Team Canada at Beijing 2022: Day 2
Day 2 for Team Canada at Beijing 2022 saw some nerves conquered, some tears shed, and a couple of the craziest curling games ever.
Read to on to know more about what you might have missed.
Laurie Blouin finished just off the podium in the women’s slopestyle final. She earned a top score of 81.41 points for her third run, which left her in fourth place behind three stellar performances by Zoi Sadowski Synnott of New Zealand (92.88), Julia Marino of the United States (87.68) and Tess Coady of Australia (84.15).
“The finals today were really crazy. The level was high. We were finally able to show the level of women in snowboarding compared to PyeongChang,” said Blouin, who won silver four years ago in difficult weather conditions that negatively impacted the competition.
She also spoke to the camaraderie shown by the women as they celebrated Synnott’s victory. “Yes we are competitive, but it is a sport that is really friendly and we all support each other.”
Four Canadians hit the course for men’s slopestyle qualifying and three of them rode their way into the final. Mark McMorris was the top Canadian in second place, earning 83.30 for his second run. Sébastien Toutant qualified in eighth place (71.06) while Max Parrot got through in 10th place (70.11). Unfortunately finishing outside the top 12 was Darcy Sharpe, who ended up 23rd in his Olympic debut.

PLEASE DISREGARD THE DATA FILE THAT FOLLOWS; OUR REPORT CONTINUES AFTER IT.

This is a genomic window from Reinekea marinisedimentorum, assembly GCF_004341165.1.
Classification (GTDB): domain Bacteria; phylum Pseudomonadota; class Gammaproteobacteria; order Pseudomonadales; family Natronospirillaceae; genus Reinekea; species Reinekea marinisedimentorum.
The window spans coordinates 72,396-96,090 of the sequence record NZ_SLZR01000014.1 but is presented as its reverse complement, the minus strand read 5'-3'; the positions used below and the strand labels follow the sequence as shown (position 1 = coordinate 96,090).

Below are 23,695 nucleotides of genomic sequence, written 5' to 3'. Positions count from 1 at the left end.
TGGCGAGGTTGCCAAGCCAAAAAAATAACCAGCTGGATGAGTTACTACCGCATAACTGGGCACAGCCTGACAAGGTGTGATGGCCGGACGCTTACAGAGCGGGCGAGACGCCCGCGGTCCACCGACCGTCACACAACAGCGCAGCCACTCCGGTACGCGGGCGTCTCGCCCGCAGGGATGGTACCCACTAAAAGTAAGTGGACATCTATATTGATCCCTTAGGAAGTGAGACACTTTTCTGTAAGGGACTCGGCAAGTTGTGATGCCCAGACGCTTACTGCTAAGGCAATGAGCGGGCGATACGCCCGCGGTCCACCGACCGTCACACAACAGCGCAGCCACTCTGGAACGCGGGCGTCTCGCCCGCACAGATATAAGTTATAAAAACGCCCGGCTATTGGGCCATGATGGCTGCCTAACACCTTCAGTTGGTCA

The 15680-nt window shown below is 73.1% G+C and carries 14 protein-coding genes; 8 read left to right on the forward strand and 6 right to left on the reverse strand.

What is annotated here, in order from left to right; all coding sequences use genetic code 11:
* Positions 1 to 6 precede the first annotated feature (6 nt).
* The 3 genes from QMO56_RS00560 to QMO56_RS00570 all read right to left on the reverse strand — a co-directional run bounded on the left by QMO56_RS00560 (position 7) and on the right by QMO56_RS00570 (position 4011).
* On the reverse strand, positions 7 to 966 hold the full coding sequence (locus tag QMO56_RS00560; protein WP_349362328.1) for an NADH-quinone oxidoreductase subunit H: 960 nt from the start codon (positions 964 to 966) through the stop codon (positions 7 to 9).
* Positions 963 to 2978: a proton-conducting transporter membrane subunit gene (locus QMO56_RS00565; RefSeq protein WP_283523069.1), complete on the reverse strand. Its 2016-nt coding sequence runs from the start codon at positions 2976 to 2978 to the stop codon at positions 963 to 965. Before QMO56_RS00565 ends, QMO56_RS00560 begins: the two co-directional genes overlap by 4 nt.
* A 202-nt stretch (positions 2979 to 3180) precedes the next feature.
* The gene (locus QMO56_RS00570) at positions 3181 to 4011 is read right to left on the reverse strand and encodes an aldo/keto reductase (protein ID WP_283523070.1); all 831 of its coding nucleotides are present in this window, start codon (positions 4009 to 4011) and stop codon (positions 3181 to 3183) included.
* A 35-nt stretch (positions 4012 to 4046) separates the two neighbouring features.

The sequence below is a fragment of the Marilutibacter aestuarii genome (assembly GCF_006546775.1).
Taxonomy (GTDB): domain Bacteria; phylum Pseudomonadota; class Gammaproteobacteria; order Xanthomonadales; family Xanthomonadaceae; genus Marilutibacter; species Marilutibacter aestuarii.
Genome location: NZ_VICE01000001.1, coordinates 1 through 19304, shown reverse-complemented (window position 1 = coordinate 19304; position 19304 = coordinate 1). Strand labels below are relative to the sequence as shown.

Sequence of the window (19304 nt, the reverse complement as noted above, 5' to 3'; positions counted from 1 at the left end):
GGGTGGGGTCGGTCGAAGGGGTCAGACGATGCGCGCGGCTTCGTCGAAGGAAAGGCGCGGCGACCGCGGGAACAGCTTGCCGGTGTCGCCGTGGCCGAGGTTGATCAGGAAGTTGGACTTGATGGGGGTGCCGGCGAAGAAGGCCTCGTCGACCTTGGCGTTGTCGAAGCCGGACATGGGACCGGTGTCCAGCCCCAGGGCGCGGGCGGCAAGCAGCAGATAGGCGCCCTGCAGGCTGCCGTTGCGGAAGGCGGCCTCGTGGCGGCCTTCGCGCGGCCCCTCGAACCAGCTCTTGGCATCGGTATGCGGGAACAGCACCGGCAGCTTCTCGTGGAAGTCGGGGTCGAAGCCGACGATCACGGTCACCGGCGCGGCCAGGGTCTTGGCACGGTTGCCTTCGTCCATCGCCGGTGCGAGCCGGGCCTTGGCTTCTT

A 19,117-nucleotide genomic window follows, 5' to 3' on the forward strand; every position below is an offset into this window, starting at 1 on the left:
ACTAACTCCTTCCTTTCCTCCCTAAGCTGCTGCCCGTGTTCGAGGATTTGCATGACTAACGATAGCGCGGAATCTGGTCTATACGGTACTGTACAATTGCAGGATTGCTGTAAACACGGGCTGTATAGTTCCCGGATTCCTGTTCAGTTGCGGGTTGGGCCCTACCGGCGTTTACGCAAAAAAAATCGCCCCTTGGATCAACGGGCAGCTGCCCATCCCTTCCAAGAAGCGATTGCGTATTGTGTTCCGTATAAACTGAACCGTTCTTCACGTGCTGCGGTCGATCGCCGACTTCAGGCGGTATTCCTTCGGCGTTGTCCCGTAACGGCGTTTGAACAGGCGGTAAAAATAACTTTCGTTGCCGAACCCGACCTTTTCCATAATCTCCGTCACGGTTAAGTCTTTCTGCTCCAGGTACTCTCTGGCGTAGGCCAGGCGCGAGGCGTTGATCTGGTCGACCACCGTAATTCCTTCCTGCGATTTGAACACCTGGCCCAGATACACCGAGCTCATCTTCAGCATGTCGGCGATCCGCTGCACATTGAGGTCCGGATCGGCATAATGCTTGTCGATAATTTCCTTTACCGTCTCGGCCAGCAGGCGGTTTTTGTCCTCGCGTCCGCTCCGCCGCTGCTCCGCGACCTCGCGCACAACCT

“I had to deal with some serious stress on that last one. I was not in a safe place. A lot of people fell on run one, and in my run, that score wasn’t going to hold up. I’m thrilled to have put it together on my second run and handle that pressure and be given a berth into the final. I at least have a shot at a medal, that’s most important,” said McMorris.
Long Track Speed Skating
Ted-Jan Bloemen was unable to win a second straight Olympic medal in the men’s 5000m. He started strong, but ended up in 10th place in 6:19.11. The gold medal went to Swede Nils van der Poel, who set the Olympic record with his time of 6:08.84.
“I prepared really well for this race, I thought I had a really good plan, I felt really good going into it,” said Bloemen. “So yeah I just went out first skate, and the laps came really easy, it was going according to plan. I just trusted my skating, I didn’t really try hard in the beginning, the lap times came easy. But then after like four laps it started to unravel, and I don’t have an explanation for it right now.”
Bloemen says he will now gather his thoughts before returning to compete in the 10,000m.
The men’s downhill was to have been the first alpine event, but because of high winds, it was postponed to Day 3. There will be three Canadians in the field. Jack Crawford will start second, Brodie Seger will start 26th and Broderick Thompson will start 28th. The third and final training run was cancelled out of concern for athlete safety because of high winds.
The Canadians have already made people sit up and take notice. In the first training run, Crawford had the fifth-fastest time, but was the quickest of those who actually went through all of the gates. In the second training run, Thompson was third-fastest while Crawford was 11th.